The degree to which concessions can be wrested from the PSOE government will depend on the combination of parliamentary pressure with mass mobilisation in the streets. The removal of Rajoy will be welcomed by the masses of working people across the country. There will be some illusions that Pedro Sanchez can introduce significant changes. This is a necessary experience.
The left should not foster any such illusions but rather organise and mobilise to demand the PSOE government implements real change in a whole number of areas of economic policy, democratic freedoms, etc. Only the entry of the masses on the scene can fundamentally change the parliamentary arithmetic.
Rajoy has been defeated. His policies can only be defeated through mass struggle.
Spain: corruption-ridden, right-wing government faces motion of no-confidence
By Jorge Martin, 30th May 2018
On 24 May, the Spanish National Court finally ruled on the Gürtel corruption scandal. The verdict condemned the former treasurer of the ruling Popular Party (PP) and other high-ranking members for an illegal ‘kickbacks-for-contracts’ scheme, and also determined the party as a whole had benefited from corruption. The Socialist Party (PSOE) responded by filing a no-confidence motion, which will be discussed on 31 May and 1 June and could bring the government down after seven years in power.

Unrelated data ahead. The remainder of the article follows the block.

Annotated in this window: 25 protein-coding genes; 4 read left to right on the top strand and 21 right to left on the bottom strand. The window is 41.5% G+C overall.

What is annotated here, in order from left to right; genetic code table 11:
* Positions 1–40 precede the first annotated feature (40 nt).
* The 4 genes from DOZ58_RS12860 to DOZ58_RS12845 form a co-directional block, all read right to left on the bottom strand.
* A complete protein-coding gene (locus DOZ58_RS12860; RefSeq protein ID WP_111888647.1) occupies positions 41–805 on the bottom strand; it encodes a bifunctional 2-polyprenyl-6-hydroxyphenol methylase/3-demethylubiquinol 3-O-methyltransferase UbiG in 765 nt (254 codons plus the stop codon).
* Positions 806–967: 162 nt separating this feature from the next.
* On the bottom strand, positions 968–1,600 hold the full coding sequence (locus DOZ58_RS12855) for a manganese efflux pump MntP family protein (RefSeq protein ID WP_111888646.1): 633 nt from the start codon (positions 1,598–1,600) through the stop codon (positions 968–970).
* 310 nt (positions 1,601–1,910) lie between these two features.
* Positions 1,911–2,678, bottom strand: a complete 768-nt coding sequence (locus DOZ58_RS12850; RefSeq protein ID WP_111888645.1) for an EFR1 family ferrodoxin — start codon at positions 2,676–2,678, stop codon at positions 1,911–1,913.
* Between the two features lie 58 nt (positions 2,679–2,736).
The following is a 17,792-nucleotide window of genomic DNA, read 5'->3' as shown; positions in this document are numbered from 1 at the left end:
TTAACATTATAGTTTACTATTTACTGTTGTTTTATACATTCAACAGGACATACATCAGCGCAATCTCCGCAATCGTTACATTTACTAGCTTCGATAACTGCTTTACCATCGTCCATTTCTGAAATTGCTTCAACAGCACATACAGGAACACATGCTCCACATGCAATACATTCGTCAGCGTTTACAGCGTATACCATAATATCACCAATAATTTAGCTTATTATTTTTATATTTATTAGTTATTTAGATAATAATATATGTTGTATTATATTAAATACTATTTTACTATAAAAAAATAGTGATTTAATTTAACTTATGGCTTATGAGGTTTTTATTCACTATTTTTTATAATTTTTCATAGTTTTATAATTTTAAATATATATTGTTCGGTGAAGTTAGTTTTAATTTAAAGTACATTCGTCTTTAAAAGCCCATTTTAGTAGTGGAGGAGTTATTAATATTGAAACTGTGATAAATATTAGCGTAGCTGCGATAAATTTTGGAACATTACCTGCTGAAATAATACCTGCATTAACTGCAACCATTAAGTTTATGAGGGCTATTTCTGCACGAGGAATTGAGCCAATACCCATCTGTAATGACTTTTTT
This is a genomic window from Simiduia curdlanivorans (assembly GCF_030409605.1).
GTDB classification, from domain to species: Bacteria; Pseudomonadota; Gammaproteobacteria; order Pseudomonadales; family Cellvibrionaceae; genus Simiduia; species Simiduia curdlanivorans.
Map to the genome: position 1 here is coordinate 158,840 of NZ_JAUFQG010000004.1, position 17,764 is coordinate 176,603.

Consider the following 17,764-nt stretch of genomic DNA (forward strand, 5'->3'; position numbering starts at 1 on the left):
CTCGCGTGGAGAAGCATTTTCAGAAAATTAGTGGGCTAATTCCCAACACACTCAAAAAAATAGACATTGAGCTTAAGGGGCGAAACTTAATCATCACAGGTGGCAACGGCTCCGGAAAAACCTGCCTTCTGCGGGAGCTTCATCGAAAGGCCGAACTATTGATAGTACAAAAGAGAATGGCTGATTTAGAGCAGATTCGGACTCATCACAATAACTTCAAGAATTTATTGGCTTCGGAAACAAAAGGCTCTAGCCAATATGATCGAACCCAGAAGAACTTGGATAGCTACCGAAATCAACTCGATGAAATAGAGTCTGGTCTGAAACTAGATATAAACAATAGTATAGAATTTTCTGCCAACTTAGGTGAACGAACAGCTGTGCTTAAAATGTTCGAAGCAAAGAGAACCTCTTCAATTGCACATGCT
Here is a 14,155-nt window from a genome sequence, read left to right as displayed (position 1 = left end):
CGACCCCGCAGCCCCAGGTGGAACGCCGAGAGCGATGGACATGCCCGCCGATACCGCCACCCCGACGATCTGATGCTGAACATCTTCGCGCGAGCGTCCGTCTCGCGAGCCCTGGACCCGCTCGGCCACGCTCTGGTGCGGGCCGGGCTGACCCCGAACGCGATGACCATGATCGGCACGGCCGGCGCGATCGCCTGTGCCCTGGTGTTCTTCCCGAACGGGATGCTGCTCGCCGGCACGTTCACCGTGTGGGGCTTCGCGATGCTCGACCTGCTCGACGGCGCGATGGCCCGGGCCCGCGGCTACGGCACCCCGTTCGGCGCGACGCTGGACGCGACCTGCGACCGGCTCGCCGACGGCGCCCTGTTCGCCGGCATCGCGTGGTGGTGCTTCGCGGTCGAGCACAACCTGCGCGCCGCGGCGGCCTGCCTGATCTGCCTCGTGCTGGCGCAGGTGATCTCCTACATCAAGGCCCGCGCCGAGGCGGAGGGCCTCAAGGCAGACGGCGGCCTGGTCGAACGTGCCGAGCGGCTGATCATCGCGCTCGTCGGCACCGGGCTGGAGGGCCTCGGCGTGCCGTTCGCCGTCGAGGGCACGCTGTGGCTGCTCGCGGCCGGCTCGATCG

The verdict on the Gürtel case was widely expected and is one of many corruption scandals affecting the PP. Still, the court ruling means that Spain is currently led by a party that has been condemned for corruption and was described by the police anti-corruption unit (UDEF) as acting as a “criminal organisation”. Over 800 high-ranking officials at all levels of the party have been indicted for corruption.
The leader of PSOE, Pedro Sanchez, filed the motion of no-confidence in parliament, which requires a majority backing (176 MPs) to bring down the Rajoy government. Sanchez came to power in the PSOE over a year ago on the basis of a promise to file a motion of no-confidence against the PP. As soon as he was elected he forgot his promise ever since he has loyally supported the PP on the repression of Catalan political rights, the issue that has dominated the parliamentary agenda.